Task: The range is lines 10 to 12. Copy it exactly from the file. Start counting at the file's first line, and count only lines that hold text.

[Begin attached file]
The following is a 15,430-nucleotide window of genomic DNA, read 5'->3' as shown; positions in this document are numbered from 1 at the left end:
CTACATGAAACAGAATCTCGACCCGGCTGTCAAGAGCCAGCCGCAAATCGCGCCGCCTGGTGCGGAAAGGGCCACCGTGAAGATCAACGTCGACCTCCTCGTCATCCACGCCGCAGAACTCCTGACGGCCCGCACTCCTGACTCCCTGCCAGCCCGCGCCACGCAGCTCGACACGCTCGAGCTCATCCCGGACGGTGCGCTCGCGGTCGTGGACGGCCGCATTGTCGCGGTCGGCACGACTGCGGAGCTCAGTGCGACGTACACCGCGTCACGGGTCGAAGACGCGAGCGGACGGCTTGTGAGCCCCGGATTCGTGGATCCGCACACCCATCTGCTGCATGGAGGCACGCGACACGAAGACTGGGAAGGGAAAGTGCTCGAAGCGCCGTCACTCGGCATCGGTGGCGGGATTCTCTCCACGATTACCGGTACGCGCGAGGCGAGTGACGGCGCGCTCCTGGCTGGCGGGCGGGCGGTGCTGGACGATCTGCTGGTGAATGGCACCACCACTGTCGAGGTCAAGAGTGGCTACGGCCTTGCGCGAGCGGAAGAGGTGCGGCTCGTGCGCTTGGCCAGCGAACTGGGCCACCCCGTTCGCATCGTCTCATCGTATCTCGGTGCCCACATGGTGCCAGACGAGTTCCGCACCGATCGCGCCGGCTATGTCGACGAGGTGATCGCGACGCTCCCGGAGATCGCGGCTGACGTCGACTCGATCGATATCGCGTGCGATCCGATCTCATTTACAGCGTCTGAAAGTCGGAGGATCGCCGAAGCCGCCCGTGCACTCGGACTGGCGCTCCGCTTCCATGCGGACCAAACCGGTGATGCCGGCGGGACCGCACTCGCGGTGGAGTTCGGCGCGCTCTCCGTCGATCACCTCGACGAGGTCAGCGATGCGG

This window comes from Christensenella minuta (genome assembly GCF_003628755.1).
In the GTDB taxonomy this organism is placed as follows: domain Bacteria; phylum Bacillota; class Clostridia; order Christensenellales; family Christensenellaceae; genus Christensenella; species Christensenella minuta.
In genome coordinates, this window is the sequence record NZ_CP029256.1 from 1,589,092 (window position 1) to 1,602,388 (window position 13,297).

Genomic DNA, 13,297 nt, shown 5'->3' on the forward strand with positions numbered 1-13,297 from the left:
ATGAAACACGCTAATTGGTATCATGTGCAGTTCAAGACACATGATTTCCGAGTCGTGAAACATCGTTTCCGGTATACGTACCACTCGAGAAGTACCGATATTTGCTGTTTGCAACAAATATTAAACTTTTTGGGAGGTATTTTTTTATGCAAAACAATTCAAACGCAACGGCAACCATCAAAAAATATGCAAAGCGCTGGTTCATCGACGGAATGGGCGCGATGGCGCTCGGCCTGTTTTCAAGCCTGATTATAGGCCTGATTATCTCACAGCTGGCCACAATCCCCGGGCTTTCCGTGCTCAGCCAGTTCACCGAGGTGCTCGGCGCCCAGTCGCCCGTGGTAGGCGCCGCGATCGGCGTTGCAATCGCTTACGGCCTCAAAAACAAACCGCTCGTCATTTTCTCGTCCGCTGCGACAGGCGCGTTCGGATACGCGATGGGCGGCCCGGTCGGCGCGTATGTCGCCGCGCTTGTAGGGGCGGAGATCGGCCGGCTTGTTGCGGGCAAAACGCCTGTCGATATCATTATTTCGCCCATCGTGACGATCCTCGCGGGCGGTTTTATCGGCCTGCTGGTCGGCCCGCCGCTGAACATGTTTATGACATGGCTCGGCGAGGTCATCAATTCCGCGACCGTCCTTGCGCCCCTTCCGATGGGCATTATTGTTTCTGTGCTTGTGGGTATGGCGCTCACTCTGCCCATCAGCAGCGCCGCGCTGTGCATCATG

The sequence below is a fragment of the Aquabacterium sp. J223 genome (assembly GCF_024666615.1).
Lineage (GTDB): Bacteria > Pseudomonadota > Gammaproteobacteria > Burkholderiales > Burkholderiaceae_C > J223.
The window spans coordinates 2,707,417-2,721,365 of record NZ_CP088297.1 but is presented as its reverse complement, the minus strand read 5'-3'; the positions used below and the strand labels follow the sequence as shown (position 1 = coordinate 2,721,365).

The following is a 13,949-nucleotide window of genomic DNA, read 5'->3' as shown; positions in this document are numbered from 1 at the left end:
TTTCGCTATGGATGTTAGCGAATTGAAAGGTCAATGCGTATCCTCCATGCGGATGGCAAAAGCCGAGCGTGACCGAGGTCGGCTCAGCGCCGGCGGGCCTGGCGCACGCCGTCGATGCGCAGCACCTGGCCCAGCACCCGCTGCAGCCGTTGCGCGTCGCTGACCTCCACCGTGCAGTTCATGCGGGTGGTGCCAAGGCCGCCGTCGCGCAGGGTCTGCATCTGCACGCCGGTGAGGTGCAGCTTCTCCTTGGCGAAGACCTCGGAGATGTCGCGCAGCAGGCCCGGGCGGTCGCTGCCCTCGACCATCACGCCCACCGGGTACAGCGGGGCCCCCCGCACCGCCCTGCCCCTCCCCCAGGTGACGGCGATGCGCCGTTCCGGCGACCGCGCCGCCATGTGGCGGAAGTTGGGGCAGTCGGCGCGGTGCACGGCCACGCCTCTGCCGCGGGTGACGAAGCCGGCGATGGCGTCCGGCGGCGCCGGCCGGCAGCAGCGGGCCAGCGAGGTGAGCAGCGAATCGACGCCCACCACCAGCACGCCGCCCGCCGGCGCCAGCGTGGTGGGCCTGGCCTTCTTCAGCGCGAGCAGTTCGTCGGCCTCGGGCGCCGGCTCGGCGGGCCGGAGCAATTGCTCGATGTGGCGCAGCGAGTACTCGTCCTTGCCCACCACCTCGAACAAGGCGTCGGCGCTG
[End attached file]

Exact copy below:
The window spans coordinates 2,707,417-2,721,365 of record NZ_CP088297.1 but is presented as its reverse complement, the minus strand read 5'-3'; the positions used below and the strand labels follow the sequence as shown (position 1 = coordinate 2,721,365).

The following is a 13,949-nucleotide window of genomic DNA, read 5'->3' as shown; positions in this document are numbered from 1 at the left end:
TTTCGCTATGGATGTTAGCGAATTGAAAGGTCAATGCGTATCCTCCATGCGGATGGCAAAAGCCGAGCGTGACCGAGGTCGGCTCAGCGCCGGCGGGCCTGGCGCACGCCGTCGATGCGCAGCACCTGGCCCAGCACCCGCTGCAGCCGTTGCGCGTCGCTGACCTCCACCGTGCAGTTCATGCGGGTGGTGCCAAGGCCGCCGTCGCGCAGGGTCTGCATCTGCACGCCGGTGAGGTGCAGCTTCTCCTTGGCGAAGACCTCGGAGATGTCGCGCAGCAGGCCCGGGCGGTCGCTGCCCTCGACCATCACGCCCACCGGGTACAGCGGGGCCCCCCGCACCGCCCTGCCCCTCCCCCAGGTGACGGCGATGCGCCGTTCCGGCGACCGCGCCGCCATGTGGCGGAAGTTGGGGCAGTCGGCGCGGTGCACGGCCACGCCTCTGCCGCGGGTGACGAAGCCGGCGATGGCGTCCGGCGGCGCCGGCCGGCAGCAGCGGGCCAGCGAGGTGAGCAGCGAATCGACGCCCACCACCAGCACGCCGCCCGCCGGCGCCAGCGTGGTGGGCCTGGCCTTCTTCAGCGCGAGCAGTTCGTCGGCCTCGGGCGCCGGCTCGGCGGGCCGGAGCAATTGCTCGATGTGGCGCAGCGAGTACTCGTCCTTGCCCACCACCTCGAACAAGGCGTCGGCGCTG